The cabinet has approved the lease of Rukarara Small Hydro Power Project to a local firm Digitech Solutions as part of the government’s plan to involve the private sector in energy generation.
The company will run the plant located in Nyamagabe District, Southern Province, at a cost of US$23.5m.
The plant, which started operating at the beginning of this year, supplies 6 Mw of power to the national electricity grid.
According to the Minister of Finance, John Rwangombwa, the government made the decision to lease out the project as a way of involving the private sector in the strategic plan to generate 1,000Mw over the next seven years.
“The lease of Rukarara is a strategic decision. We have more power plants which we want to lease out because we believe the private businesses have an upper hand in maintaining projects like this and making them more profitable than the state.
“We thought that a private company would run the plant more efficiently than the government, but the most important thing is that Digitech is a local firm which has a long term vision to generate about 255Mw (of power) over the next seven years,” Rwangombwa said.
He added that the government does not have enough resources to produce the targeted 1,000Mw hence encouraging local and international private firms to invest in the energy sector.
Rwangombwa also mentioned that as a new company with a keen investment plan, government wanted to kick-start Digitech by leasing to it the plant as a starting point towards investing in the energy project. He said the company would generate and sell power to the government.
He further noted that the lease would ensure that the plant is well managed and efficiently run.
Among other things, Rwangombwa said that the government, through the Ministry of Infrastructure, is sourcing out for more investors in micro-hydro projects.
Speaking to The New Times, the Chief Executive of Digitech Solutions Andrew Nyamvumba said that the firm is finalising negotiations for a 40-year lease with a possibility of completely buying it out from the government in 15 years.
“We are still negotiating specific purchase terms, but our plan is to invest an initial US$ 9 million to upgrade the plant which among other things will include connecting it to the national grid.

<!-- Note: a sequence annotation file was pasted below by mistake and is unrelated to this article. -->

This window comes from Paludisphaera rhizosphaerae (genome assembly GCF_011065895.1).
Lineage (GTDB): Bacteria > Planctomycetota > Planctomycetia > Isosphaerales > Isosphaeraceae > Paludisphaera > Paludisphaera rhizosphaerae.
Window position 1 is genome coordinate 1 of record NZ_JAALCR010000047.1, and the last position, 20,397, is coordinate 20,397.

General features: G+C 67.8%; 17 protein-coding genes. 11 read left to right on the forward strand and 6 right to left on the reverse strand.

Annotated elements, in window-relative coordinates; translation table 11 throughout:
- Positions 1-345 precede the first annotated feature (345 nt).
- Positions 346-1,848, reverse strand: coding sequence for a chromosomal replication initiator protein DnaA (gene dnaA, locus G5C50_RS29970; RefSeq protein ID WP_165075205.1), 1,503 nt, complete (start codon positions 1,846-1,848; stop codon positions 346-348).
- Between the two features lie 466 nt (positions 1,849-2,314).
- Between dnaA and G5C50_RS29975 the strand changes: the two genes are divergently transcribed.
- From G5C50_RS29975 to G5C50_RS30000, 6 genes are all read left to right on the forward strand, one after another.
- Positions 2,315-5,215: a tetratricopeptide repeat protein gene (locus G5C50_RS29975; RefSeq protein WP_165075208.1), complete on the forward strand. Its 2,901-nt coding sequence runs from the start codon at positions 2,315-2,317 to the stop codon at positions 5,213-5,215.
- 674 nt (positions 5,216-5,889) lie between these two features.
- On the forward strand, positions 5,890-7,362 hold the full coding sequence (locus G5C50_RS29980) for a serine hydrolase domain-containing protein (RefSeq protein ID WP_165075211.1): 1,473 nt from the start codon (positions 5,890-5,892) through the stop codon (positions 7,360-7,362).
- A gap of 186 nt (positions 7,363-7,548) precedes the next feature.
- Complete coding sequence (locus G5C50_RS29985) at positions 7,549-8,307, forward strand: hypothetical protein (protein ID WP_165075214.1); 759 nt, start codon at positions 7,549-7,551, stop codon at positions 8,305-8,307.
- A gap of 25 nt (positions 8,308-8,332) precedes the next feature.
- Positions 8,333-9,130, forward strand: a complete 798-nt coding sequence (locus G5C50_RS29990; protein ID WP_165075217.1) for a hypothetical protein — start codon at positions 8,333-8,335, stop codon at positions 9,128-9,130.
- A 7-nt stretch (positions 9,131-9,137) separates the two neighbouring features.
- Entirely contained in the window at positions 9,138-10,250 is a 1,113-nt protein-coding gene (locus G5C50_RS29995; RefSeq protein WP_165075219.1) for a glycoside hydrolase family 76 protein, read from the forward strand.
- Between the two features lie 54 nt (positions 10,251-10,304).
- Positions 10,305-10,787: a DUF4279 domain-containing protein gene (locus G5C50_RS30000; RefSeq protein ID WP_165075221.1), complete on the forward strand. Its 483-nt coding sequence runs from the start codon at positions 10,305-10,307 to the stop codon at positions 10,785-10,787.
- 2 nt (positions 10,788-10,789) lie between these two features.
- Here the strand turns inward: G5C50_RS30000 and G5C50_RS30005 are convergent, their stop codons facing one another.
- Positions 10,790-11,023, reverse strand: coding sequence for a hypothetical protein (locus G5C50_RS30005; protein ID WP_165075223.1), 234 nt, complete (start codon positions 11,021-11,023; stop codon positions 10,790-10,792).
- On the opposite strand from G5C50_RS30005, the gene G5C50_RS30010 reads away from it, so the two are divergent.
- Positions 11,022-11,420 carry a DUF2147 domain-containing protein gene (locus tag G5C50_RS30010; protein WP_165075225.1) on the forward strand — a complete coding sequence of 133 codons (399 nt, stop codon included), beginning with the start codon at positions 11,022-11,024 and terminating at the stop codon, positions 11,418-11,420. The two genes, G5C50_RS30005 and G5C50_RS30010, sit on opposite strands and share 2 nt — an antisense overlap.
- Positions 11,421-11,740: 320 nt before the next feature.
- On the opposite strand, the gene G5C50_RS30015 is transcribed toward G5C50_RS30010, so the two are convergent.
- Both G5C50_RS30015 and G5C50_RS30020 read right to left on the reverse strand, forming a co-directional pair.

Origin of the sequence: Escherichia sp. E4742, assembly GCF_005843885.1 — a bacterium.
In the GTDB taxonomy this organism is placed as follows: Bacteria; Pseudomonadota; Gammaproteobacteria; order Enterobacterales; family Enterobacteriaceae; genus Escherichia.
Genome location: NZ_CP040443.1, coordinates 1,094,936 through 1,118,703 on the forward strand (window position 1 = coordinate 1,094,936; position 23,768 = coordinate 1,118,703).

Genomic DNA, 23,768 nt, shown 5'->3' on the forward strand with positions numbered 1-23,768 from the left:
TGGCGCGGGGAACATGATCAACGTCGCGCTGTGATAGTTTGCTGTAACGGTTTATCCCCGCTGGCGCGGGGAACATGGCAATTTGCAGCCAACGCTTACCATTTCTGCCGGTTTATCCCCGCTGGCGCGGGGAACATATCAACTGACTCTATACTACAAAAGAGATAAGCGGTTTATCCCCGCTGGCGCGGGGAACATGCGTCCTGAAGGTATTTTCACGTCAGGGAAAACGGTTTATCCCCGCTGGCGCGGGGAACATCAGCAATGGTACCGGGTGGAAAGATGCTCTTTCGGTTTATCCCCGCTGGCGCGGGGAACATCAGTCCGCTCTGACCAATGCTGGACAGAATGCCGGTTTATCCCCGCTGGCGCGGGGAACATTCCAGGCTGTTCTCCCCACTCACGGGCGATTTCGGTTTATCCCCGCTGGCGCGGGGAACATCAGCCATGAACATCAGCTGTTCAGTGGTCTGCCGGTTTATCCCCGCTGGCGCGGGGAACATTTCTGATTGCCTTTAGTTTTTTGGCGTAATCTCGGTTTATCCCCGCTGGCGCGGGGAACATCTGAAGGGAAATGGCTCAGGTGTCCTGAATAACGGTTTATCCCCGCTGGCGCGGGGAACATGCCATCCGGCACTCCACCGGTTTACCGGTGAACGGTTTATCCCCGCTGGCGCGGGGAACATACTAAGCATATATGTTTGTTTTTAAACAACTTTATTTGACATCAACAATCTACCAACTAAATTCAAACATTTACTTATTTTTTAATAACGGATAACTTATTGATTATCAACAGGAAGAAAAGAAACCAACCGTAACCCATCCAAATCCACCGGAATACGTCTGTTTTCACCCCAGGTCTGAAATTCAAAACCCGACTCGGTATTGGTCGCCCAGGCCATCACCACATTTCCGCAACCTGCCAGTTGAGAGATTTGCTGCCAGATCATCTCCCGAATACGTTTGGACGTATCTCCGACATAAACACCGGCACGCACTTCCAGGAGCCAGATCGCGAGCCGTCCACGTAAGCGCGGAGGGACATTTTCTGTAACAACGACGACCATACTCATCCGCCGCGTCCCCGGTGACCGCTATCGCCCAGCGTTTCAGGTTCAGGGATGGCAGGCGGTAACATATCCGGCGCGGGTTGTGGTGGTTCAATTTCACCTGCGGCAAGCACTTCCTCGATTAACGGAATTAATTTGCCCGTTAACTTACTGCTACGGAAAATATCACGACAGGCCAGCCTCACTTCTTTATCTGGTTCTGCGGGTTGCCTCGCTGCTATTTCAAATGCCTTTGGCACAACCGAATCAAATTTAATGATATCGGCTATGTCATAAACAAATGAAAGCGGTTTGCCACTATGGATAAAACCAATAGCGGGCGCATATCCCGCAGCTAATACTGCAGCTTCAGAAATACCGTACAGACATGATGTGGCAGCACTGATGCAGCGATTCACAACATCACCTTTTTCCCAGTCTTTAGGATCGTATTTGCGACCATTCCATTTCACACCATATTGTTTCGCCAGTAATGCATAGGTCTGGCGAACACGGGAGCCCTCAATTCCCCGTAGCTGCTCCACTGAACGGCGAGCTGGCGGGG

“Then we will be paying the government a lease fee of US$1.66m annually for 40 years with an option of buying out the government after 15 years, much as we would wish to acquire it in less than 15 years,” Nyamvumba stated.
He added that the energy produced by Rukarara is distributed on medium voltage, supplying only the Southern Province. Nyamvumba said the firm would work with the Energy, Water and Sanitation Authority (EWSA) to connect the plant to the national grid.
Currently, the power generated from the plant is connected through a newly constructed eight kilometre single circuit 30 KV transmission line directly to an existing Medium Voltage line to the national network.
The plant, which boasts of three turbines, was under the management of Beijing Forever Technology Development Co. Ltd until July 2009 and was later handed to AECOM (formerly RSW International) from Canada from December 2009.
The project is one of the several micro-hydro projects started by the government to boost energy supply.
Others include Nyabarongo Hydro Electric Project which is currently under construction with a targeted output of 28 Mw.
It is expected to generate power by February 2013. Feasibility studies for Rusizi III HEP shared among Rwanda, DRC and Burundi, are complete. It is expected to be complete in 2016 with a capacity to produce 145 MW of power.
Rusumo expected to produce 61 MW, shared among Burundi, Tanzania and Rwanda, will be completed in 2015. A feasibility study has already been finalised.